Wednesday, May 6 2009

Samsung U70 mini monitor

[Update 5/20: the beta driver broke under MacOS X 10.5.7. A reinstall briefly worked, but then stopped. This tip fixed it for me.]

[Update: one additional negative added]

Samsung’s been adding DisplayLink USB monitor support to their digital picture frames for a while, but none of those work with a Mac. DisplayLink has a reference driver, but Samsung added their own protocol for determining whether it should come up as a monitor or a flash drive when plugged in, which requires their driver.

Most of the other USB mini-monitors are either insanely overpriced, in very limited supply, or both. Samsung is slowly rolling out a dedicated mini-monitor, the U70, and DisplayLink’s latest MacOS X reference driver supports it. Sadly, the only importer I’ve found it at is geekstuff4u, which charges nearly twice what Amazon Japan does.

Amazon Japan won’t ship gadgets to the US, but I set up my Tenso reshipping account for just this sort of thing. Since someone else at work also wanted one, I ordered two. Tenso ships EMS, which charges by weight at a fairly steep rate, so they’re still overpriced, but a full $70 cheaper than geekstuff4u. That’s $70 each.

When Samsung brings them to the US for real, they’ll probably run about $90, but as a toy-loving early-adopting technogeek, my per-unit total came to $112 (including sales tax, free shipping to Tenso, and international shipping and handling).

Pros: compact 7” widescreen LCD display (800x480), decent brightness and color, works in portrait or landscape modes, great Mac support, runs on USB power (optional second USB plug if your machine doesn’t put out enough power with just one). Works great for video, chat clients, Photoshop palettes, status windows, etc.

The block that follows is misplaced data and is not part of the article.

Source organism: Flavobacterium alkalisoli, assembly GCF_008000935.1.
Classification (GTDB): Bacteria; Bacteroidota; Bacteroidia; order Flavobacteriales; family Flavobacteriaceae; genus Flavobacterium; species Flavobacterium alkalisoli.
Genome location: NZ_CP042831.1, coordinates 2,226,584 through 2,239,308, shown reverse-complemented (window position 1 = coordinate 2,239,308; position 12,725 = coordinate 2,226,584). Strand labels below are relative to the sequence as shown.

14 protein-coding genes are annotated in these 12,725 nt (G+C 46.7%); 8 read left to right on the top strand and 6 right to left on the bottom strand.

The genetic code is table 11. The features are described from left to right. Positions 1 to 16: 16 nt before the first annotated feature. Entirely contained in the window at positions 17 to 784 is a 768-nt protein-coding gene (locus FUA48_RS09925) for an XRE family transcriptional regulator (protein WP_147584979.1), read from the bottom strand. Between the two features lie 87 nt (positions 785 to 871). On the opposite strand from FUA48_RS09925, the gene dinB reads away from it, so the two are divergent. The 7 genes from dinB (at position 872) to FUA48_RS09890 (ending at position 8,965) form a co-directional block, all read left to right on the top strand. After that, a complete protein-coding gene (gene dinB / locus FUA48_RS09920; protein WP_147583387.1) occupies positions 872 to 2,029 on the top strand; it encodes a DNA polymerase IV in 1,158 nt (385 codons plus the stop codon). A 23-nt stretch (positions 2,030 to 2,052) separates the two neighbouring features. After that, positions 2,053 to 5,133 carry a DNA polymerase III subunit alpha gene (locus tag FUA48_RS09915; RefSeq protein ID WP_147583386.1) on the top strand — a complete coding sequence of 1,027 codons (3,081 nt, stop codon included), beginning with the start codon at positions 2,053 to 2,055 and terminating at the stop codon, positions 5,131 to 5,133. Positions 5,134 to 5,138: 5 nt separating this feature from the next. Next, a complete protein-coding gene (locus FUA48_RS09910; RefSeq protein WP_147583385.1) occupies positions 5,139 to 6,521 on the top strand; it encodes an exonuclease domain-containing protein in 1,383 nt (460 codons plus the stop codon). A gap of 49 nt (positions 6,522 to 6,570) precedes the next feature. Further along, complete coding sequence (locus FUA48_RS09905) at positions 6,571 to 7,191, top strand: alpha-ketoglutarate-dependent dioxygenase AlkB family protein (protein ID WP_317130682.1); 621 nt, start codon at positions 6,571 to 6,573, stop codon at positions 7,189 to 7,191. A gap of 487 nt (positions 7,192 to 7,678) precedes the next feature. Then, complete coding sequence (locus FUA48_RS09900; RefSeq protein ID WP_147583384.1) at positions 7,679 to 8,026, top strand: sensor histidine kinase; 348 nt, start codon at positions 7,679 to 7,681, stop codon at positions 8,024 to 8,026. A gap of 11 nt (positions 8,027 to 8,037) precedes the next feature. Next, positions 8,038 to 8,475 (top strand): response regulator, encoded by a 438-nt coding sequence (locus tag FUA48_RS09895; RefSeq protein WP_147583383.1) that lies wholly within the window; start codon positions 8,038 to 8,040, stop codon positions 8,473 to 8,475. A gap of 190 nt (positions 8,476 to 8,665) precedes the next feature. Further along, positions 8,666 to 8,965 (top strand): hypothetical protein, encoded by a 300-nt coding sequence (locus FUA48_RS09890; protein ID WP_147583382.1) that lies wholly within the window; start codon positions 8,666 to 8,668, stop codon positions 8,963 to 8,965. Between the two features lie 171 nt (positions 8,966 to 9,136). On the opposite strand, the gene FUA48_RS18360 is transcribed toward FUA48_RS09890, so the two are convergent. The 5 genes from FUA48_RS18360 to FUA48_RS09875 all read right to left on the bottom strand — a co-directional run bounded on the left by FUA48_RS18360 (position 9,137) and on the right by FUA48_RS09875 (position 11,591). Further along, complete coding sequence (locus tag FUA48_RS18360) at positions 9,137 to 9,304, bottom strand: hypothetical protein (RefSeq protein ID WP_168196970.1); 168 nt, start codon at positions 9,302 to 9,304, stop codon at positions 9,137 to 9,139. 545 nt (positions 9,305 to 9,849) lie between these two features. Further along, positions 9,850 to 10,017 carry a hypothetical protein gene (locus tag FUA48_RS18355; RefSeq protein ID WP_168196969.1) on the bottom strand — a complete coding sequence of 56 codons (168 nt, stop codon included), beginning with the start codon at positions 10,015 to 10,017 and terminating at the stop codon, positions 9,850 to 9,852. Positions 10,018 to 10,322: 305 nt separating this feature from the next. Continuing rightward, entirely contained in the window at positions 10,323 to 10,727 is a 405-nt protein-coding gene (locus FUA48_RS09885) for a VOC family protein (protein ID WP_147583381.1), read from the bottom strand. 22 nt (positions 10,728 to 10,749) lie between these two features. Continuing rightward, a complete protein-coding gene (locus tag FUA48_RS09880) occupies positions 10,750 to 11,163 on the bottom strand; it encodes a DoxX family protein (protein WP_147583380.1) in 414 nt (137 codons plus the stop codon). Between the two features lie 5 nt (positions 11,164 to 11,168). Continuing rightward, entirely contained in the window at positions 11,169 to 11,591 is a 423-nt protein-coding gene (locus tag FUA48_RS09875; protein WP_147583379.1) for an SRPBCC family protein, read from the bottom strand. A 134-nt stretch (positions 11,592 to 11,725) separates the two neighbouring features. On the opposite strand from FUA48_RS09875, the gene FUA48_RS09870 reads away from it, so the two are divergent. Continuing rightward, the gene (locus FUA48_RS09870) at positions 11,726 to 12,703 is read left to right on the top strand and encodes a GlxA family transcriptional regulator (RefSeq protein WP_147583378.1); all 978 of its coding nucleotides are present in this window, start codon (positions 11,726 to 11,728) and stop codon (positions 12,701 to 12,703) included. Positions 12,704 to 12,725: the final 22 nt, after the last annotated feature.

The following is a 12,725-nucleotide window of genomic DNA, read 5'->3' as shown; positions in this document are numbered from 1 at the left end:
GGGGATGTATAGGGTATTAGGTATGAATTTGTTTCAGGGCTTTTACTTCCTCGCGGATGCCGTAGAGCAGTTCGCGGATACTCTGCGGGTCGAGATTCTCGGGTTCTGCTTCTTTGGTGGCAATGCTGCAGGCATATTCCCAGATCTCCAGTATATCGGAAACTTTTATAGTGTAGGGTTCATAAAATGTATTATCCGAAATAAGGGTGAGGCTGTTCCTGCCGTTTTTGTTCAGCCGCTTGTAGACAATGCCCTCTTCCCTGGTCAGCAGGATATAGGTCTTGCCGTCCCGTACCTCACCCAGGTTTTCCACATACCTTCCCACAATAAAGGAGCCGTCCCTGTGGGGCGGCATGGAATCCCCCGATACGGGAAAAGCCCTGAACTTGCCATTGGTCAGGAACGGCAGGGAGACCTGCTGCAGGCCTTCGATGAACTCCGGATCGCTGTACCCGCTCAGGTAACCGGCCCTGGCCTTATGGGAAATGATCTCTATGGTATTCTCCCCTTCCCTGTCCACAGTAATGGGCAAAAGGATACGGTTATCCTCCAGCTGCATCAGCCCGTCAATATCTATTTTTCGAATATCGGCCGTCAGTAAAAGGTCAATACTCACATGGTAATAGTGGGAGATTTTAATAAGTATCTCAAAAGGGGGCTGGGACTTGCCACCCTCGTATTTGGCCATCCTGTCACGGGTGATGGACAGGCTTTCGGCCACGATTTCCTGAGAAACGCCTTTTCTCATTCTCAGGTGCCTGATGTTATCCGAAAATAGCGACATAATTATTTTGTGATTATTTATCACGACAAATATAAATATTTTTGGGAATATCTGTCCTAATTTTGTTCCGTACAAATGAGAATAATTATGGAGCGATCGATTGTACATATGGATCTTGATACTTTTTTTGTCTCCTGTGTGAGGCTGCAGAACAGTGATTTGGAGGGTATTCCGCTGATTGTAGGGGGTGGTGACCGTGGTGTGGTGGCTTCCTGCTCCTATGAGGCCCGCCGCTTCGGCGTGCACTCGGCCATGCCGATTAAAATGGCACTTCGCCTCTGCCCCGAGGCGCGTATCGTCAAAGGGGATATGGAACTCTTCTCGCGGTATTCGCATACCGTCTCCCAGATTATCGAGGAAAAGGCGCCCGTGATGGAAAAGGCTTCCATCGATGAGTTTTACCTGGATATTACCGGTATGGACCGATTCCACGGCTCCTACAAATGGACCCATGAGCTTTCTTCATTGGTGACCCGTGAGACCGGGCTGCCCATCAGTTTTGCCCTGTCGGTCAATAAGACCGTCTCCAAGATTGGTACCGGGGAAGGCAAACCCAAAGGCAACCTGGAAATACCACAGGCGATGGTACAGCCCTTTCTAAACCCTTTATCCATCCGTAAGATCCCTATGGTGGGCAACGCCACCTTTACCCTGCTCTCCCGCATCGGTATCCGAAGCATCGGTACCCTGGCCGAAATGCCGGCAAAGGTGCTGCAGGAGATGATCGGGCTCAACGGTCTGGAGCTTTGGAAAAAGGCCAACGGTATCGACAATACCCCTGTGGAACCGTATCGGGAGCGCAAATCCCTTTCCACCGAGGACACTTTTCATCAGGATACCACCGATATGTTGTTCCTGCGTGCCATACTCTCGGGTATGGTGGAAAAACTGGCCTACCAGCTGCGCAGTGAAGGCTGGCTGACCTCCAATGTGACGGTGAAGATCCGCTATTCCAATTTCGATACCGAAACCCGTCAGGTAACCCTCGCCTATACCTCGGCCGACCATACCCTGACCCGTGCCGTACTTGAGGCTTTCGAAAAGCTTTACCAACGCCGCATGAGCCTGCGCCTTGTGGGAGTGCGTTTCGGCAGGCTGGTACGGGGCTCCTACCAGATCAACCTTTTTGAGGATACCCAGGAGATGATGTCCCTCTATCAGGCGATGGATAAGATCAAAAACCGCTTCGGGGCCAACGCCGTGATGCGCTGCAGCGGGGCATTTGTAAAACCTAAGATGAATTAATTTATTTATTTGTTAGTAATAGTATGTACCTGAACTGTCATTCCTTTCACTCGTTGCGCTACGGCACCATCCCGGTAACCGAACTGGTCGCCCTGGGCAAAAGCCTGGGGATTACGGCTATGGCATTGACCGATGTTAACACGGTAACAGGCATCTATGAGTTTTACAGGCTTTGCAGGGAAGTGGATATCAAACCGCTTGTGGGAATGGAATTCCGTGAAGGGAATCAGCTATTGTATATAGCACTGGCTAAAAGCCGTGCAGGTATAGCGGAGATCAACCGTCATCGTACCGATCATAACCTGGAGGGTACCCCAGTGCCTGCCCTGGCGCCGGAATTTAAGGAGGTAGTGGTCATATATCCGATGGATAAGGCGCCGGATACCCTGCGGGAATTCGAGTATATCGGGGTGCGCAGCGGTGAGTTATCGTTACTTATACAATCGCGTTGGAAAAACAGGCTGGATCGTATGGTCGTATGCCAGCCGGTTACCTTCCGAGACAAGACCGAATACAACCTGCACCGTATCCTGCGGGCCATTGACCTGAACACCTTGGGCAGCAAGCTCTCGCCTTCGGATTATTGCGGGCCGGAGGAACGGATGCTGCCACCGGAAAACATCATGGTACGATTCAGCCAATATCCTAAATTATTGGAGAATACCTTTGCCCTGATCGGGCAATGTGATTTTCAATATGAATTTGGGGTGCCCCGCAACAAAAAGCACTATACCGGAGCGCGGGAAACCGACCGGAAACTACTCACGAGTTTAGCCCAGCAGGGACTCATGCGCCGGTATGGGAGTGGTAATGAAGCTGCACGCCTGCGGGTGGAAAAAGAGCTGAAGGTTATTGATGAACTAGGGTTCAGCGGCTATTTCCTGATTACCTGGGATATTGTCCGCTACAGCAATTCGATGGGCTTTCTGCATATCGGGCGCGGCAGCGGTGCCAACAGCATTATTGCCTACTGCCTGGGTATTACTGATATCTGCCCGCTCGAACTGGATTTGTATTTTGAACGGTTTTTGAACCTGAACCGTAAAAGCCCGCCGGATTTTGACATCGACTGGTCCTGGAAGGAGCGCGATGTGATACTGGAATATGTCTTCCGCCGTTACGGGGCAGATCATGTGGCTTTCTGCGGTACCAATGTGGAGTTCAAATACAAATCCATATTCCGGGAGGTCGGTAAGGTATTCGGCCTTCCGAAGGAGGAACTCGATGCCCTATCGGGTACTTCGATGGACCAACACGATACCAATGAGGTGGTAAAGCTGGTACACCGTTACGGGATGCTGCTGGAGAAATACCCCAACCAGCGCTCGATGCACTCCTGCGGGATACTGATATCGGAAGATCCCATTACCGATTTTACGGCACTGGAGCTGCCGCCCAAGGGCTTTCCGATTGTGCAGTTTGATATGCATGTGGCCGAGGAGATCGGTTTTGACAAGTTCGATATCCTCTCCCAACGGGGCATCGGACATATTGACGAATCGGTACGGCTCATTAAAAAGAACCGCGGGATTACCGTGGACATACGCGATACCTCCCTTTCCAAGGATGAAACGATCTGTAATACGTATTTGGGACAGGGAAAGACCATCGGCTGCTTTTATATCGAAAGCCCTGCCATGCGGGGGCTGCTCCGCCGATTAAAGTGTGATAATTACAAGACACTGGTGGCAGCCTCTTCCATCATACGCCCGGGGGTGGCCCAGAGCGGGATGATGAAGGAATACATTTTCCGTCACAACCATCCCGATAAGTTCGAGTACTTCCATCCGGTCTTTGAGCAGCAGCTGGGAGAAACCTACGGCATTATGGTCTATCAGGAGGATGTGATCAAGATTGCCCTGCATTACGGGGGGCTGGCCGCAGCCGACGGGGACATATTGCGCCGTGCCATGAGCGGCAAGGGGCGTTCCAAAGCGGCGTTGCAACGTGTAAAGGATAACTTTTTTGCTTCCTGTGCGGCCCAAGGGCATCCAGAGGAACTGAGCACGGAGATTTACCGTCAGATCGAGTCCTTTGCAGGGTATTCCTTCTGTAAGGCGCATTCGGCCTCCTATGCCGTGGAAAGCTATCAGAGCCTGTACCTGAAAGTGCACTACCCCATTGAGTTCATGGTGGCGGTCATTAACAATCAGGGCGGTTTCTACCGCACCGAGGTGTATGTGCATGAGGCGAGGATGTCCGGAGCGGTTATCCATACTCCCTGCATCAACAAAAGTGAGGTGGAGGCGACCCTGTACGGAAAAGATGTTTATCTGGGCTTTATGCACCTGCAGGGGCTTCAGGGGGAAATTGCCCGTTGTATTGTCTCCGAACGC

Cons: picture-frame-style stand is not particularly stable in landscape mode (press photos are mildly deceptive about this…), no supplied carrying case.

I happened to have a little padded case that’s just the right size to transport it, so my only real complaint is about the stand, and I can solve that by using the Kensington security slot on the back as the mounting point for a second leg.

Is it worth it? Yes, if you want a little extra screen space that doesn’t require a power cord. I’ll find it extremely useful for running Photoshop and Aperture on my laptop. Large external displays are nice, but for some reason I never like using one with the laptop. I like the small side display, though.

[Update] Another con I just noticed: significantly higher CPU use when you watch video on it. Dragging an h264 DVD-rip from the main display to the little Samsung chews up a full core on my 2.93GHz Core 2 Duo. On the main display, QuickTime uses 20% of a core and WindowServer another 4%; on the U70, QuickTime uses 100%, WindowServer uses 20%, and DisplayLinkManager yet another 20%. This causes the fans to spin up to about 4800rpm, increasing the noise significantly.